This NFL season was always going to be different with empty stadiums or barely-filled stadiums due to COVID-19. We have still seen record levels of scoring and offense, but what is the impact of a lack of a crowd on home-field advantage?
In the NFL, the home team usually wins 57-58% of the time. This is built into the Vegas point spreads too, giving a team about 3 points just for being at home. But when you think about this year, it doesn’t seem like it has mattered much with offenses converting on third down at historic rates and referees not doing much to call offensive holding or offensive pass interference. If referee bias– caving to the noisy crowd to make impactful calls — doesn’t exist because of the pandemic, then home-field advantage isn’t even worth a field goal anymore.
When the Chiefs traveled to Baltimore for a huge game in Week 3, it ended up being more lopsided than the two meetings Kansas City won in Arrowhead the last two seasons. When the Saints traveled to Tampa Bay last Sunday night, the 38-3 massacre was the biggest rout of Tom Brady’s 21-year career. But maybe those are just matchups where one team owns the other.
Here are the numbers through Week 9 for the home team’s winning percentage. 2020 is included without the first game from Week 10, the latest example of no home-field advantage with the Colts wiping out the Titans 34-17 on Thursday night. It was Indianapolis’ most complete game of the season.
For the first time in the last 20 years, the home team has a losing record through Week 9 (65-67-1).
However, that’s not the most interesting development. It appears home-field advantage has been trending downwards for a couple of years now, or before the pandemic started. The 2017 season was the lowest from 2001-2017 at 53.0%. Then we had that 2018 season go high up to 59.7%, a season with a lot of good teams playing high-scoring games with the home team usually winning — another reason that 13-3 Super Bowl was a horrible way to end 2018. Then it dropped to 50.7% in 2019, which was the lowest start to a season since 2001 before this year.
There is no guarantee we see regression the rest of the year. In 2019, home teams finished by winning 51.8% of games, the lowest since 1972 (50.8%), and down from 60.2% in 2018 and 56.6% in 2017.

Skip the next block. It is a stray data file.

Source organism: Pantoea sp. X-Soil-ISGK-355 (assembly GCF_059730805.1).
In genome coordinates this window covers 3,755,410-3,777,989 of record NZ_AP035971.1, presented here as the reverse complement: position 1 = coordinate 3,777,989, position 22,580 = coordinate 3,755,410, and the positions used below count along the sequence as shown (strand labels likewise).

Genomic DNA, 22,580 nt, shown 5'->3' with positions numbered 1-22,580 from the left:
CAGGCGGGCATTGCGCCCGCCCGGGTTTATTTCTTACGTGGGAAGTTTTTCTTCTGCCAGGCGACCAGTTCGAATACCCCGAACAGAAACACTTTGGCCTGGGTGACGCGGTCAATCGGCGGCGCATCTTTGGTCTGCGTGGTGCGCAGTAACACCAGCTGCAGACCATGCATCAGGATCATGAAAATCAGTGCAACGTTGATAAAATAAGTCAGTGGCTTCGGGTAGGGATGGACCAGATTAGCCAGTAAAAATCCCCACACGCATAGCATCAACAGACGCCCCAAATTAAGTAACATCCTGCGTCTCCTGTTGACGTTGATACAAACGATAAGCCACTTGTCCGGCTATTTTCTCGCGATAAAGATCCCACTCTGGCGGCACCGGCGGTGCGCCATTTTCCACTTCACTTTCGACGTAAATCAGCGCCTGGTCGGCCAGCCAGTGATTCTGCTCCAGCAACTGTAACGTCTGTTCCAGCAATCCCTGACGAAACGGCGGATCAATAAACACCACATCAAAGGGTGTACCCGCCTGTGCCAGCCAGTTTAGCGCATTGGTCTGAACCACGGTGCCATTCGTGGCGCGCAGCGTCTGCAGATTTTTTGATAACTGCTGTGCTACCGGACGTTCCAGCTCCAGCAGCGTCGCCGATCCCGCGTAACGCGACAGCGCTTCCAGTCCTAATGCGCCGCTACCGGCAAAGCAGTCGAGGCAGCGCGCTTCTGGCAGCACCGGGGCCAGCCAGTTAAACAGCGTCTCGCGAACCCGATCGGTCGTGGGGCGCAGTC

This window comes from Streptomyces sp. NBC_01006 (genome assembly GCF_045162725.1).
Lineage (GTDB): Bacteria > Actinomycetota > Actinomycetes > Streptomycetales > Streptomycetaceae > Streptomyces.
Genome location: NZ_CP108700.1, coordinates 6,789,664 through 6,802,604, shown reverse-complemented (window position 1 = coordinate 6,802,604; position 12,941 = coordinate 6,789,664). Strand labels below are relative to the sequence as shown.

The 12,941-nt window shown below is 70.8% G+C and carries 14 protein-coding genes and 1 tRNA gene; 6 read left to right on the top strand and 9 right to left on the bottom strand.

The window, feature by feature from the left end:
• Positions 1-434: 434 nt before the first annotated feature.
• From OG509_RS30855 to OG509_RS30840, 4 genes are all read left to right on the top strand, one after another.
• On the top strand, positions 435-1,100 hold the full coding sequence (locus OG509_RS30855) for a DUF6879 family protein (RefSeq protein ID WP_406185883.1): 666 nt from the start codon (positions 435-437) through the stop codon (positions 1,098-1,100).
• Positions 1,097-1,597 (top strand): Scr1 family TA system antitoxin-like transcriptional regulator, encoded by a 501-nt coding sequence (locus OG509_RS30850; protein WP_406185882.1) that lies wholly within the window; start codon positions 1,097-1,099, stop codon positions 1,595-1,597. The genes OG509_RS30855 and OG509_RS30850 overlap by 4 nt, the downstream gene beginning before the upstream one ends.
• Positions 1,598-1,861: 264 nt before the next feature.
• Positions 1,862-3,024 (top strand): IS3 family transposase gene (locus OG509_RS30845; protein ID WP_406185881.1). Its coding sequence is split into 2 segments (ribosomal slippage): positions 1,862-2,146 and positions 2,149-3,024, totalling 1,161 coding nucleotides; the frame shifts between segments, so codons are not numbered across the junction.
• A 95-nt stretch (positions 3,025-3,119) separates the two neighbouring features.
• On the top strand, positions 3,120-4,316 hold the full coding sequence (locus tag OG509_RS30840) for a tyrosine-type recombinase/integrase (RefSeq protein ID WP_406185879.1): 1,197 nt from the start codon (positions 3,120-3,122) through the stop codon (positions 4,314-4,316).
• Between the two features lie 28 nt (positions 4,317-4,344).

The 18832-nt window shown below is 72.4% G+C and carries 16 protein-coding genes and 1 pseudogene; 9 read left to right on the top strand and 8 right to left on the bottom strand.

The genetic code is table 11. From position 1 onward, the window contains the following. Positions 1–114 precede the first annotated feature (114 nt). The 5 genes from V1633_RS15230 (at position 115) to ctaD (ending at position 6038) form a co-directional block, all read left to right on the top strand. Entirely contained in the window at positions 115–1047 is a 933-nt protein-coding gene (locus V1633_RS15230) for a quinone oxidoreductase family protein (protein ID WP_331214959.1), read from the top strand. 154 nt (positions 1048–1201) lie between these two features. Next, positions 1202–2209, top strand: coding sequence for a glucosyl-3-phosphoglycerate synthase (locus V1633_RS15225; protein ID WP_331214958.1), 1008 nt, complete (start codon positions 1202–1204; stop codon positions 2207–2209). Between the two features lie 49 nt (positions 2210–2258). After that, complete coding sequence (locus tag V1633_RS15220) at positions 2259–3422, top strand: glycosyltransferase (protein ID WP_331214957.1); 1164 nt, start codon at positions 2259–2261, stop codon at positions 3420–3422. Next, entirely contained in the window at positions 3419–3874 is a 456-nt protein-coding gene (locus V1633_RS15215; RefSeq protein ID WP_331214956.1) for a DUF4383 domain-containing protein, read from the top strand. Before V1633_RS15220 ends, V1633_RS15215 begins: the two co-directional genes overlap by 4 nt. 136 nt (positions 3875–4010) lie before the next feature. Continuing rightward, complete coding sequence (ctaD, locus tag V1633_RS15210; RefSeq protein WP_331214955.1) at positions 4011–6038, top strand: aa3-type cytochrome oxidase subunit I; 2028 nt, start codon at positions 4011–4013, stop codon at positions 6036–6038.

So that means 2020 could be the first season since the 1970 NFL merger where home teams have a losing record in the regular season. We still have almost half the season to complete, and that’s assuming things won’t be derailed by COVID-19, which is surging near 200,000 cases a day now. Positive tests in the NFL are up too. In fact, you could even see instances of a road team traveling, getting COVID, then having to sit players for a home game the following week, possibly hurting their performance in that game. It’s just another thing to keep an eye on this season.
Week 10 Home Splits
I don’t have a lot to say about the Week 10 slate, but there are two games that catch my attention in regards to home-road splits in division games.
One of my favorite stats: Ben Roethlisberger is 67-4 as a home starter when the Steelers allow fewer than 21 points, but three of those losses are to the Bengals. These were all games in the 2009-2015 era, but Roethlisberger has a fascinating home/road split against the Bengals in his career.
We also have Russell Wilson taking on the Rams in a big game for Seattle this week. Wilson is 7-9 against the Rams and has been sacked 61 times in those games. He’s never taken more than 51 sacks in any of his 16-game regular seasons to this point, so the Rams often get after him (thanks, Aaron Donald). Two of the three games where Wilson has taken a career-high 7 sacks came against the Rams. He’s lost four of the last six meetings since Sean McVay took over as coach, and it would be five in a row if Greg Zuerlein did not miss a game-winning field goal last year in Seattle.
Wilson is 2-6 on the road against the Rams, and the Rams are a 2-point favorite at home this week. I have to say I like the Rams in this matchup based on past meetings, though Jared Goff and McVay worry me these days. This is a game where you obviously need to attack the secondary with your wideouts like most offenses have against Seattle’s historically-bad pass defense this year, but why do I feel like Darrell Henderson will have 10 carries in the first quarter? If Goff is on for this matchup, I think the Rams take it and make the NFC West race even more interesting.
NFL Week 10 Predictions
Fooled again by a Thursday game, I underestimated just how bad the special teams are for Tennessee.
A few upsets I like include Washington and Chicago. I know, the Bears playing in prime time again is terrible, but even worse is the fact that it’s Minnesota. Since Kirk Cousins went to Minnesota, he is 0-3 against Chicago and hasn’t broke 6.5 YPA in any of those games. The Vikings average 12 points in those games.
But it would be another nice road win in 2020 for the Vikings to pull that one out.